These scars can come back to life.
A new study is challenging the view that earthquakes, and the formation of mountains, can only occur due to the interactions between plate tectonic boundaries. Using a super-computer to model Earth’s crust and upper mantle, the researchers propose that ancient geological events may have left deep “scars” that can sometimes come back to life.
A team of researchers from the University of Toronto (U of T) and the University of Aberdeen (UOA) have created models of the Earth’s crust and upper-mantle using U of T's SciNet — Canada's most powerful computer. However, they also incorporated some deep scars.
According to their results, former plate boundaries may stay hidden deep beneath Earth’s surface for millions of years. What’s more, these old structures, located far from existing plate boundaries, may result in structural changes on Earth’s surface.
"This is a potentially major revision to the fundamental idea of plate tectonics," said lead author Philip Heron, a postdoctoral fellow in Russell Pysklywec's research group in U of T's Department of Earth Sciences, in a U of T news release.
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Heron and Pysklywec, along with UOA geologist Randell Stephenson, propose that a new “perennial plate tectonic map” of Earth should be used to illustrate how ancient geological activity could spawn present-day events.
The proposed perennial plate tectonic map. Present-day plate boundaries (white lines), with hidden ancient plate boundaries (yellow lines). Image credit: Russell Pysklywec, Philip Heron, Randell Stephenson
"It's based on the familiar global tectonic map that is taught starting in elementary school," explained Pysklywec. "What our models redefine and show on the map are dormant, hidden, ancient plate boundaries."
Using models to create an evolving “virtual Earth,” the team was able to show that different parts of the upper mantle, which is located below the crust and is predominantly solid but acts as a viscous fluid on a geological timescale, can control the folding, breaking, or flowing of the planet’s crust within tectonic plates when experiencing compression. This folding, breaking, or flowing can result in the formation of mountains, and even produce seismic activity.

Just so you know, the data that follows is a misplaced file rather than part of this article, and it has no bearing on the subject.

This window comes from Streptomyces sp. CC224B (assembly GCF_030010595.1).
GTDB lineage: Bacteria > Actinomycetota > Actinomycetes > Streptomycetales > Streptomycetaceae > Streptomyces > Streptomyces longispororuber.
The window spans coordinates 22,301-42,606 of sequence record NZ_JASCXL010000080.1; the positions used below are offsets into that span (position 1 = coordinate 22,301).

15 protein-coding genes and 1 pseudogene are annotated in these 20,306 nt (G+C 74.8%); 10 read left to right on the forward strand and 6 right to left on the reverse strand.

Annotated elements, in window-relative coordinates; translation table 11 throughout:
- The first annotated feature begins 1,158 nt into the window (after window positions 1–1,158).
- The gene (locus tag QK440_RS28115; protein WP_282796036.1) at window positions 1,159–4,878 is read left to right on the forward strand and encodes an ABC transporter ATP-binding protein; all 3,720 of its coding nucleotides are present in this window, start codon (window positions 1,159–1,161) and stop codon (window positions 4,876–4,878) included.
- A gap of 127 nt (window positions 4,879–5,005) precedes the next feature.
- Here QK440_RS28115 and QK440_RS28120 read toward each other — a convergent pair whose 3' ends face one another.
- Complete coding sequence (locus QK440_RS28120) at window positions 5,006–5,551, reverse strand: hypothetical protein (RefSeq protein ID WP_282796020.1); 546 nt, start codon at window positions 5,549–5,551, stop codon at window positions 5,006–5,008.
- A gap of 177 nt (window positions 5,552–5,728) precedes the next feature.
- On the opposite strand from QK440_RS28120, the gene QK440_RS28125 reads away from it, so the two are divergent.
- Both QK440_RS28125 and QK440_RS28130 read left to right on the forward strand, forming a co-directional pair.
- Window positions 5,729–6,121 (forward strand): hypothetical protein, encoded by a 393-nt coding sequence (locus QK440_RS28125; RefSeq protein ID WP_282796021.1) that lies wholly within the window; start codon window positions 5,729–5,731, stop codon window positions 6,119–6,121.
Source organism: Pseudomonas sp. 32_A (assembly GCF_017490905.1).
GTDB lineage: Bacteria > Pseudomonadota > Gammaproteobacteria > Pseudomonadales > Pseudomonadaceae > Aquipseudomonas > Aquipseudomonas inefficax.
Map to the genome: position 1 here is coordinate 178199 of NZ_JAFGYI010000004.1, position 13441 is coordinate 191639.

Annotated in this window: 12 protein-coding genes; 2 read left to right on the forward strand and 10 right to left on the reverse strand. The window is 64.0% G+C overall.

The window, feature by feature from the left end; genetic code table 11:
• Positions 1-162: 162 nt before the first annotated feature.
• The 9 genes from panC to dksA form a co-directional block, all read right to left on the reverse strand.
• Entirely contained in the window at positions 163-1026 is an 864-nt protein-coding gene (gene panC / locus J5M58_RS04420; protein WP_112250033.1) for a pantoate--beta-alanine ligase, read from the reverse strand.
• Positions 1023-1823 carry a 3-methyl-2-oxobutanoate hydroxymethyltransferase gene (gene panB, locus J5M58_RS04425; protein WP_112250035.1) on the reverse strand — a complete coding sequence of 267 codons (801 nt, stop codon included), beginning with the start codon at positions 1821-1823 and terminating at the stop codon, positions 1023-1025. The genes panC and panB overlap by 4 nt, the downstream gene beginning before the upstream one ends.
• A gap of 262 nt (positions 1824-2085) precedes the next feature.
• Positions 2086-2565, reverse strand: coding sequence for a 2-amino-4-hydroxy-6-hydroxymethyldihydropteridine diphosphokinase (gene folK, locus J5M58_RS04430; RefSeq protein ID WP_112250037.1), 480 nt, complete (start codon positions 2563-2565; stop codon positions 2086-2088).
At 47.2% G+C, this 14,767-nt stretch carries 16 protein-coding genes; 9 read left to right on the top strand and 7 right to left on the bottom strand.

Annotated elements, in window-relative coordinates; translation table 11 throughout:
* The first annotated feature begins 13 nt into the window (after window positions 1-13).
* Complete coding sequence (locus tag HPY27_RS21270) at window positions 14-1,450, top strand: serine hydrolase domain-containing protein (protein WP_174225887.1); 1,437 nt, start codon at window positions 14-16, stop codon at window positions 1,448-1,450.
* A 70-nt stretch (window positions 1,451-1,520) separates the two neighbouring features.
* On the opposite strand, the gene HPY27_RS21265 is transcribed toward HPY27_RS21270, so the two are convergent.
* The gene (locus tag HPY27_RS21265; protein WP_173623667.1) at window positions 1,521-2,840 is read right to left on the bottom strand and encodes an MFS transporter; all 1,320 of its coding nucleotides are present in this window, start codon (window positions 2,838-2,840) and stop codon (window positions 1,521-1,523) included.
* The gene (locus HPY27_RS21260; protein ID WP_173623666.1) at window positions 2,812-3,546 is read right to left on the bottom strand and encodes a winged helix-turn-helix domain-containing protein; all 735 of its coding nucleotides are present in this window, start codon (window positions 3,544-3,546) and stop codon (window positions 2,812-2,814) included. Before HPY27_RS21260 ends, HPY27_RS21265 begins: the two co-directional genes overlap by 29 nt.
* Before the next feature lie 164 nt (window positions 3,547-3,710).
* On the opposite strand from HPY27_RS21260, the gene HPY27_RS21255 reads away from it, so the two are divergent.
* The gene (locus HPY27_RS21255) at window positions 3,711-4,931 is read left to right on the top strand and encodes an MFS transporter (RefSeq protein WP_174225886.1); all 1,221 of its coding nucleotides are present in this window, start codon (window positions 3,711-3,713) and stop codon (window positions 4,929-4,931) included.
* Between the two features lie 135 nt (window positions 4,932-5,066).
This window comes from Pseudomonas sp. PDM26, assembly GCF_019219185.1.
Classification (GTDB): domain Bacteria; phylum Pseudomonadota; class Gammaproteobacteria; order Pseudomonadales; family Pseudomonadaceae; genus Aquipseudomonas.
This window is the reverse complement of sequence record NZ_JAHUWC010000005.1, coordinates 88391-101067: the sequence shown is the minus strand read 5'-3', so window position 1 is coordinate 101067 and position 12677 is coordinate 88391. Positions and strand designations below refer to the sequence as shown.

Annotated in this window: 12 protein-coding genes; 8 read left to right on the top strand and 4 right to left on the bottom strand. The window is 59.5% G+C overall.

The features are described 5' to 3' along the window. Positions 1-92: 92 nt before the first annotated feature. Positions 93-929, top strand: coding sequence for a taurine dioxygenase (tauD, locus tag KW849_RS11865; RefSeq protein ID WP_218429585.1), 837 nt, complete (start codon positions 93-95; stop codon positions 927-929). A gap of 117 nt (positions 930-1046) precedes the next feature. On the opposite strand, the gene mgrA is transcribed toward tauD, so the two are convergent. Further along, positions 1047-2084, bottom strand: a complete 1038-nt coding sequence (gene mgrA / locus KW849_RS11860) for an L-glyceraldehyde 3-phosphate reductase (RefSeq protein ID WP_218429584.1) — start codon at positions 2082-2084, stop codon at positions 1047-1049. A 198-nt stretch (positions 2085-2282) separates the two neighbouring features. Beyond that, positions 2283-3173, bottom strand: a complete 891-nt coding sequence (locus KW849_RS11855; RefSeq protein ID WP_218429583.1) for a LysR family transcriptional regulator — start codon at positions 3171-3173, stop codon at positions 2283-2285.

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"Most of the really big plate tectonic activity happens on the plate boundaries, like when India rammed into Asia to create the Himalayas or how the Atlantic opened to split North America from Europe," said Heron. "But there are lots of things we couldn't explain, like seismic activity and mountain-building away from plate boundaries in continent interiors."
Another theory to explain the unusual seismic activity occurring in the Southeast US — also located in the middle of a plate — is that pieces of the mantle under the region are periodically breaking off and sinking down into the Earth, thinning and weakening the remaining plate. This makes the region more prone to earthquakes.
This new study offers another possible explanation.
The researchers believe that their simulations demonstrate that these unexplained mantle anomalies are generated through ancient plate tectonic processes. These scars can remain hidden for millions of years, far away from current plate boundaries, but will once again reveal themselves after a reactivation. However, what spurs the emergence is currently not known.
"Plate tectonics is really the cornerstone of all geoscience," said Pysklywec. "Ultimately, this information could even lead to ways to help better predict how and when earthquakes happen. It's a key building block."
The paper, "Lasting mantle scars lead to perennial plate tectonics," will be published today (June 10) in the journal Nature Communications.
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